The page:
Punjab v Jammu & Kashmir, Ranji quarter-finals, Baroda January 12, 2014

Beigh hopes country taps into J&K's fast-bowling reserves

On a good pitch in Baroda, few gave Jammu & Kashmir a chance in their first Ranji quarter-final in over a decade, especially against a Punjab pace attack touted to be one of the strongest in the country. Harbhajan Singh, the Punjab captain, had a smile on his face when he saw the conditions in Baroda; he played three pacers. J&K went one step ahead; they fielded four.

Allrounder Parvez Rasool had a role to play in their last two matches of the season, but J&K's rise has largely been scripted by their seamers. Samiullah Beigh, Mohammed Mudhasir and Ram Dayal featured in all nine matches the team played this season, and shared 95 wickets among them. These bowlers could stake a claim for being arguably the most consistent pace trio in the country. In the first innings in Baroda, another seamer - the tall and lanky 19-year-old Umar Nazir - impressed with his pace and bounce, picking up four Punjab wickets in the first innings.

Beigh is the leader of the pack with 35 wickets this season. He feels the team has managed to grab the attention it has yearned for in the past, and now it must show that this season wasn't a fluke. As for fast bowling, it's comes naturally to most cricketers from his state, he said. "There is something in the food, the geography, the genes... we like to bowl fast there. There are at least five fast bowlers after us who also deserve to be in the side. In J&K, you need to be a very good fast bowler to play. It's been like that in Kashmir. Our coach [Abdul Qayoom] was a very good fast bowler too."

But being able to bowl fast is just one of the things one needs to become a successful fast bowler. Another thing one needs is to be in the right place at the right time. Being in a smaller team like J&K, as Beigh says, has been a handicap in the past.

Beigh made his Ranji debut in 2003 and played cricket while pursuing a degree in engineering, but only after finishing his degree - and thus securing a future - was he able to fully concentrate on the game. He was one of the seven players handpicked in 2006 to undergo a camp at the MRF Pace Foundation in Chennai. Out of those seven, only Beigh has not gone on to represent the Indian team.

"I was there for six months and I learned a lot from Dennis Lillee sir," he says. "He used to rate me quite high and said that I had it in me to reach the top. He used to say that I would be very unlucky if I didn't get to play for India.

"From 2007, I could play cricket seriously. In the first season, I took 25-odd wickets, got into the zone team, but didn't get a game. In 2008 or 2009, I took 25 wickets in five games and scored 300 runs as well, got into the zone team, but wasn't included in the eleven. In the one-dayers, I got 10 wickets in five games. I got selected for Deodhar Trophy, but still no game. So that has been the story so far. I make it to the zonal level, but they don't play me."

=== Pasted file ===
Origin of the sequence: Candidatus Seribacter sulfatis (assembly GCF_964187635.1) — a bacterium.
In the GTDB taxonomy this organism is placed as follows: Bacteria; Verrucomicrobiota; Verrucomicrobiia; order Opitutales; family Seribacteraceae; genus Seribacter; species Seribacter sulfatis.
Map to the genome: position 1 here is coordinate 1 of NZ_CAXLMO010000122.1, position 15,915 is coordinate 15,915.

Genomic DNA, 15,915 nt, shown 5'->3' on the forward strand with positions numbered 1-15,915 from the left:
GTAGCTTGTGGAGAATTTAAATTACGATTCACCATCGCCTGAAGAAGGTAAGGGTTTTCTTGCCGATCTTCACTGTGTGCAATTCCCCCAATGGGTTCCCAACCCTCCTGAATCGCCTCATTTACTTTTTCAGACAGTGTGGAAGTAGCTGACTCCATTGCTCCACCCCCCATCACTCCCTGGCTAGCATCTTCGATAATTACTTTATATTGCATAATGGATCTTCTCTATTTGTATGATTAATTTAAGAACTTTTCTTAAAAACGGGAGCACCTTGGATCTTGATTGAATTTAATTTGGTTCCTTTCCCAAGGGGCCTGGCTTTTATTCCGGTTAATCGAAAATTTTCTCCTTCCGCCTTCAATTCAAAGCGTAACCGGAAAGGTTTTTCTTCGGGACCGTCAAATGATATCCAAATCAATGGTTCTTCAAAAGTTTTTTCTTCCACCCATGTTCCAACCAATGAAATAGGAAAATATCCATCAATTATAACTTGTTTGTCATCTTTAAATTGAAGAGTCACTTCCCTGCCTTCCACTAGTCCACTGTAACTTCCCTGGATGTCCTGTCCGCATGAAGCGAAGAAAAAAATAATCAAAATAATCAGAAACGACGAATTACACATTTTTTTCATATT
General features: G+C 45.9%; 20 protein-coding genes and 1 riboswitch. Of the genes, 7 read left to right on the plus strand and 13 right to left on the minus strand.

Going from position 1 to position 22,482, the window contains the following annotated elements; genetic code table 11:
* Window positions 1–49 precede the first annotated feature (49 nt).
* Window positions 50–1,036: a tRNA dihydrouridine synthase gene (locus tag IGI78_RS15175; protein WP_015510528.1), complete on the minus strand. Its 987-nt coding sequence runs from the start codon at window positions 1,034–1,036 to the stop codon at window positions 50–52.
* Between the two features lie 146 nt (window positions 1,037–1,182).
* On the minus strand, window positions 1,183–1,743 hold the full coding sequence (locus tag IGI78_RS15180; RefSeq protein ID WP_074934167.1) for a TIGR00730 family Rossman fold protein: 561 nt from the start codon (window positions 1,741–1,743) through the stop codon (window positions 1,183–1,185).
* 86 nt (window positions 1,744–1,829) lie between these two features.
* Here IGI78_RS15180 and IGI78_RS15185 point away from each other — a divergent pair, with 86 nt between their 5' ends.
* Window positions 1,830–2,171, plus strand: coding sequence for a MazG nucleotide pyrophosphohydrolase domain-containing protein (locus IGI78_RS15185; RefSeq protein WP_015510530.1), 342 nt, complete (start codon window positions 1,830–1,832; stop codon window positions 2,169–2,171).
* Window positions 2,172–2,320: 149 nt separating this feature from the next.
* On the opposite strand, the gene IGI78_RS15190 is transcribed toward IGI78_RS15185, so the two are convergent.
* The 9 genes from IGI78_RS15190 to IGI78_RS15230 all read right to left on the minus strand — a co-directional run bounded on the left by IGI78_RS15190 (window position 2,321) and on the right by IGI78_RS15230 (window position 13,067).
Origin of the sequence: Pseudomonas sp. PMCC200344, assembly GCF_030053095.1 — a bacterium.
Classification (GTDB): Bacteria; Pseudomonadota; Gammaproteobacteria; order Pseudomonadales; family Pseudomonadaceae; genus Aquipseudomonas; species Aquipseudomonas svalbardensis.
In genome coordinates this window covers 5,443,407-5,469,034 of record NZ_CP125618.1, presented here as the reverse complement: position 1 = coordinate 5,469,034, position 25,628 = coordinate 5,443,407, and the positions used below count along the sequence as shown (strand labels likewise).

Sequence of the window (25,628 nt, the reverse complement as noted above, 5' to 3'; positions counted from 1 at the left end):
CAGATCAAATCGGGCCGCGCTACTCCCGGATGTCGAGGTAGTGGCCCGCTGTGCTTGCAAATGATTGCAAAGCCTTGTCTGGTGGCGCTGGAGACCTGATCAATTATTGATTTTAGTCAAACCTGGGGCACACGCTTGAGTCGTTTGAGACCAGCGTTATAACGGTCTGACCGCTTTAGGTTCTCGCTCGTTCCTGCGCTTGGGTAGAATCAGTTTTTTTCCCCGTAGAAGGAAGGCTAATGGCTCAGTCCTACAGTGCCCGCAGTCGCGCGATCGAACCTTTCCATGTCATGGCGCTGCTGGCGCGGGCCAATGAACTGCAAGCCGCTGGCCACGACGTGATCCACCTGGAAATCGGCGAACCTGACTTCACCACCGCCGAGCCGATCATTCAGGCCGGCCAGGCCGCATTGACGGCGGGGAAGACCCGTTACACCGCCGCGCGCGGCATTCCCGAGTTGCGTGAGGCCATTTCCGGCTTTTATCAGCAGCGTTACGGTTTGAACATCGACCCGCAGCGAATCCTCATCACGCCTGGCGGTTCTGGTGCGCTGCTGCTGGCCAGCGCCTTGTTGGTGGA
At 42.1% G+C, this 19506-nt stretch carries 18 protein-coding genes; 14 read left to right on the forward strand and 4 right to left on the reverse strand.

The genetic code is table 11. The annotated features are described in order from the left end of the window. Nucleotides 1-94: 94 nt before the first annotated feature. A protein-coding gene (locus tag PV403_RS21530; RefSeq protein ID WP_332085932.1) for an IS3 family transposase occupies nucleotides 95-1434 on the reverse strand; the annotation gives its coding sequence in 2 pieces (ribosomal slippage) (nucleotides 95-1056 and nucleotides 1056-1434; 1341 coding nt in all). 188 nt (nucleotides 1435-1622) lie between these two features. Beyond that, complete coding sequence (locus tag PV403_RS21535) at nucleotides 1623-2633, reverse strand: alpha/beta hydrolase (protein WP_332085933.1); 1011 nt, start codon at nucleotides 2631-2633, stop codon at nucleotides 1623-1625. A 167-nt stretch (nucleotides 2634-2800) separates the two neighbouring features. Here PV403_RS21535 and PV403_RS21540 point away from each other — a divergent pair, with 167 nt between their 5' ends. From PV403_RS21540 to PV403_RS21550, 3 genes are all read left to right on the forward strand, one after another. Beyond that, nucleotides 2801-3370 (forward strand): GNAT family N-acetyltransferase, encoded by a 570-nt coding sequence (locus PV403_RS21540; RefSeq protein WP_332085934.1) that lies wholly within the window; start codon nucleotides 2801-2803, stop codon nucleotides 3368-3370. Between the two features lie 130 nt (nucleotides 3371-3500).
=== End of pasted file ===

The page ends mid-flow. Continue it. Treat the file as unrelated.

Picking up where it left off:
Beigh, like a number of players in the country, could have chosen to move to another state to further his chances, but after completing a masters in structural engineering and getting a job with the J&K public works department, it wasn't a feasible choice.

"I got offers to move out.. I played a game against Railways and got a five-for against the Sanjay Bangar-led side," he says. "They offered me a job because they wanted me to play for them. But I had just got a very good job and I couldn't leave and my parents didn't want me to leave either. The next year, I was offered a place in the Himachal team, but my government job didn't allow me to play for a different state.

"Sanjay Bangar still tells me that you spoiled your career and even TA Sekar sir, he also wanted me to change the state because he said I would never play for India from Kashmir. But considering all things, I could not move."

Being from J&K has also brought other kinds of problems. In 2009, Rasool was detained by the police in Bangalore. This season, the team hotel was searched in the middle of the night, in Jammu, while a Ranji game was on. Beigh was the first one to protest.

"We haven't got anything against or for anybody, but when you see you are being treated differently, then it hurts," he says. "A common person doesn't even know that J&K play cricket.. Now that we are doing well and people are getting to know us, these things will automatically go down."

The success this year has brought recognition and Beigh hopes that their performances don't go unnoticed when the IPL happens. Beigh was once part of the 2010 Deccan Chargers squad. His bowling partner, Mudhasir, once featured in the Kings XI squad in the first season.

"I don't blame IPL teams to have overlooked J&K in the past," Beigh says. "The feeling is that it's a troubled region, and no one plays cricket there and there are only one or two players. But this year we have done marvelously well. The kind of cricket we have played this season, we expect at least five or six of us to play in the IPL this season. We are very hopeful that we'll be given a chance."

It will be a step forward, Beigh feels, and just like Rasool's popularity has brought focus to the cricket in J&K, it will open doors for more players. He says there is a thriving fast-bowling culture in the state which needs to be tapped into, but needs support. Beigh, the senior pro, is doing his bit to inspire the next generation.

"A few days back, Nazir and another U-19 guy, Rohit Sharma, who is also very good, they were bowling in the nets and I spent some time with them sharing some technical tips. And I was shocked when they said, 'Bhaiyya humne apna action aap par hi model kiya hai (We have modelled our action on you).'"

Devashish Fuloria is a sub-editor at ESPNcricinfo

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